Over the past year, ACMI has also worked to help solve these issues by collaborating with carbon market actors to secure five major achievements. ACMI’s achievements span the carbon market value chain – in the past 12 months we have:
These achievements were made possible by engaging with 400+ carbon market players, many of whom are firmly behind high-integrity, high-equity, and at-scale African carbon markets.
ACMI’s strategy for the coming years will further tackle the challenges needed to scale high-integrity African carbon markets and unlock benefits for the continent. Based on substantial market feedback, our strategy is highly focused on how we can best help drive higher integrity and unlock benefits for Africa. We will foster collaboration for increased integrity, equity, and transparency while championing African interests by advancing a positive narrative on carbon markets. We will also support governments, project developers, and communities through a combination of direct support and tools for effective regulation and high-integrity supply. ACMI will act as a central point of reference on the state of African carbon markets and assemble market participants to build joint momentum around the path forward. We will complement these efforts by advocating for all forms of carbon credit demand (compliance, voluntary carbon markets, and international trading under Article 6), moving toward securing commitments and closing transactions.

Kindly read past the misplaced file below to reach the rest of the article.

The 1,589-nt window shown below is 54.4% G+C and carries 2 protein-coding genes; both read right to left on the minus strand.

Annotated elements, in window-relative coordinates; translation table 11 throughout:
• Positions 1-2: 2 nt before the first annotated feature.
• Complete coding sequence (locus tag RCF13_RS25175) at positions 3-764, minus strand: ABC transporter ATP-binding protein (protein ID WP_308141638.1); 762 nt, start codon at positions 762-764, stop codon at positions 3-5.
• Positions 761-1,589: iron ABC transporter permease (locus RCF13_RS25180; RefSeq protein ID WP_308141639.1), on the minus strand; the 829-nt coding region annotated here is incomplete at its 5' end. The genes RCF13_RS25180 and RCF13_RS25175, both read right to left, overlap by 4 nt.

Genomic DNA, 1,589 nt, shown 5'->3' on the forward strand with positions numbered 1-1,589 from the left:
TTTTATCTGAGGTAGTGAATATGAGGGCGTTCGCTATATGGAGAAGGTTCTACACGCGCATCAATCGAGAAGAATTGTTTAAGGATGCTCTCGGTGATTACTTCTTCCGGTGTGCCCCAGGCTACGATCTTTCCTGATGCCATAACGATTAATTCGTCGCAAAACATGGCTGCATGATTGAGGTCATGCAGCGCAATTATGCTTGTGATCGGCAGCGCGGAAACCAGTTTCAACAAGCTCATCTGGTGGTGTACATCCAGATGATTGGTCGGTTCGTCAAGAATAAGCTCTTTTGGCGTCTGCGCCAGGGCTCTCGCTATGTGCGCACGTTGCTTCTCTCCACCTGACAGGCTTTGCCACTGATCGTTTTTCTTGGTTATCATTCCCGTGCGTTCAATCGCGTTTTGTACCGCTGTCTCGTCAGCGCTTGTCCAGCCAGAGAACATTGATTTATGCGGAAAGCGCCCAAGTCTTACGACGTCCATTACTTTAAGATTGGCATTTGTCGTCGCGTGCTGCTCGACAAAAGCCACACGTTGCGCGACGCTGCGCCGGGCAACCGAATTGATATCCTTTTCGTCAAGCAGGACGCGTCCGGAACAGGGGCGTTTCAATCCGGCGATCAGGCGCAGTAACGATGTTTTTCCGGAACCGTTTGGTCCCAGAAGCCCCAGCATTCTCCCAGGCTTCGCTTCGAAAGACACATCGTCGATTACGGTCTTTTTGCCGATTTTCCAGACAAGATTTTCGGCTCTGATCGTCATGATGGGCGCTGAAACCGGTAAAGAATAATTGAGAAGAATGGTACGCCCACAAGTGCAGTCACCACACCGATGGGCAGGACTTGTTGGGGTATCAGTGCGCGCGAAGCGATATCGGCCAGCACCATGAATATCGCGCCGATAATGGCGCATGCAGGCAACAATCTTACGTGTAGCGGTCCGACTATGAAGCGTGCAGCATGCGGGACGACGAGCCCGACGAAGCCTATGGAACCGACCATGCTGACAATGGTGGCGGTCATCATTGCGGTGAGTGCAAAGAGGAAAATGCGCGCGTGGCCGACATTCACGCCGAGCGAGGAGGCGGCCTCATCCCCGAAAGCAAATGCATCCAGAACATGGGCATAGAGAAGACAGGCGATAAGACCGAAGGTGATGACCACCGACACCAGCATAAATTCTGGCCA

But to fully scale high-integrity African carbon markets and unlock their many benefits, all actors must come together with raised ambitions. ACMI’s 2022 Roadmap Report highlighted that Africa has the potential to scale its carbon credit market 19-fold by 2030, supporting up to $6 billion of revenue and 30 million jobs. Exhibit 1 shows that a high-integrity market of this size could be a major channel for green growth financing across the continent. However, realising this potential relies on all actors in African carbon markets playing a more prominent role. Governments must establish a clear and stable regulatory landscape conducive to scaling carbon markets. Suppliers must substantially scale the production of high-integrity credits that equitably share revenue with local communities. Buyers will need to set and act on credible net zero commitments. That means using credits alongside more ambitious efforts to decarbonise their operations while supporting a high-integrity supply pipeline by committing to long-term offtake. Each actor in the market has a role to play. Join ACMI and commit to playing yours.
Signed, the ACMI Steering Committee Members.